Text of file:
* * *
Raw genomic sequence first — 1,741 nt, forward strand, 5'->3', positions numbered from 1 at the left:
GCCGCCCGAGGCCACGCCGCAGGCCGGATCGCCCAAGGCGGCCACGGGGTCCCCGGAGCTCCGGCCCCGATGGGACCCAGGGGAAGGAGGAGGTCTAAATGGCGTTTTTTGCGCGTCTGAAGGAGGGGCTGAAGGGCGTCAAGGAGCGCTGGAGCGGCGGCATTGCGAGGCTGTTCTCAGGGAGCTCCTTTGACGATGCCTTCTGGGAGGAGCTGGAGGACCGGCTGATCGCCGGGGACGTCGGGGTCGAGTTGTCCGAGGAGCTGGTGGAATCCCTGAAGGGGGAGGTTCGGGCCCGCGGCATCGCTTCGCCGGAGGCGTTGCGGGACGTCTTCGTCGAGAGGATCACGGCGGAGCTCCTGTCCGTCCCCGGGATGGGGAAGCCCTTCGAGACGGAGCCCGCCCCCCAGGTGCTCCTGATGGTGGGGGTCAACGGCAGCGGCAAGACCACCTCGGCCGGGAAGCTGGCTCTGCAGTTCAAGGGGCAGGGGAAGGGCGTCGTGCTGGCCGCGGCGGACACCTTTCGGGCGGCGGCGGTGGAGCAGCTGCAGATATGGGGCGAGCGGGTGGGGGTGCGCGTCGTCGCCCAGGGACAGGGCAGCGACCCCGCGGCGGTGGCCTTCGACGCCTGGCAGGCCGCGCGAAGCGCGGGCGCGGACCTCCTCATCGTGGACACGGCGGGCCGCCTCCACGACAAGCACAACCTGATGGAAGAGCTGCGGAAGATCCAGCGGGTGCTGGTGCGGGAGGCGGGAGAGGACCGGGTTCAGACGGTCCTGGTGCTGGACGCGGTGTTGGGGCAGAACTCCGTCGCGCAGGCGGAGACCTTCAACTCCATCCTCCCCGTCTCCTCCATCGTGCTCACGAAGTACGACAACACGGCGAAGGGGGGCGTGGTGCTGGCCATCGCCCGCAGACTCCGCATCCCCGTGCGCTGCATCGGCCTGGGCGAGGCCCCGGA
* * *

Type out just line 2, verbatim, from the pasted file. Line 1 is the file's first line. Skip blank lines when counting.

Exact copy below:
GCCGCCCGAGGCCACGCCGCAGGCCGGATCGCCCAAGGCGGCCACGGGGTCCCCGGAGCTCCGGCCCCGATGGGACCCAGGGGAAGGAGGAGGTCTAAATGGCGTTTTTTGCGCGTCTGAAGGAGGGGCTGAAGGGCGTCAAGGAGCGCTGGAGCGGCGGCATTGCGAGGCTGTTCTCAGGGAGCTCCTTTGACGATGCCTTCTGGGAGGAGCTGGAGGACCGGCTGATCGCCGGGGACGTCGGGGTCGAGTTGTCCGAGGAGCTGGTGGAATCCCTGAAGGGGGAGGTTCGGGCCCGCGGCATCGCTTCGCCGGAGGCGTTGCGGGACGTCTTCGTCGAGAGGATCACGGCGGAGCTCCTGTCCGTCCCCGGGATGGGGAAGCCCTTCGAGACGGAGCCCGCCCCCCAGGTGCTCCTGATGGTGGGGGTCAACGGCAGCGGCAAGACCACCTCGGCCGGGAAGCTGGCTCTGCAGTTCAAGGGGCAGGGGAAGGGCGTCGTGCTGGCCGCGGCGGACACCTTTCGGGCGGCGGCGGTGGAGCAGCTGCAGATATGGGGCGAGCGGGTGGGGGTGCGCGTCGTCGCCCAGGGACAGGGCAGCGACCCCGCGGCGGTGGCCTTCGACGCCTGGCAGGCCGCGCGAAGCGCGGGCGCGGACCTCCTCATCGTGGACACGGCGGGCCGCCTCCACGACAAGCACAACCTGATGGAAGAGCTGCGGAAGATCCAGCGGGTGCTGGTGCGGGAGGCGGGAGAGGACCGGGTTCAGACGGTCCTGGTGCTGGACGCGGTGTTGGGGCAGAACTCCGTCGCGCAGGCGGAGACCTTCAACTCCATCCTCCCCGTCTCCTCCATCGTGCTCACGAAGTACGACAACACGGCGAAGGGGGGCGTGGTGCTGGCCATCGCCCGCAGACTCCGCATCCCCGTGCGCTGCATCGGCCTGGGCGAGGCCCCGGA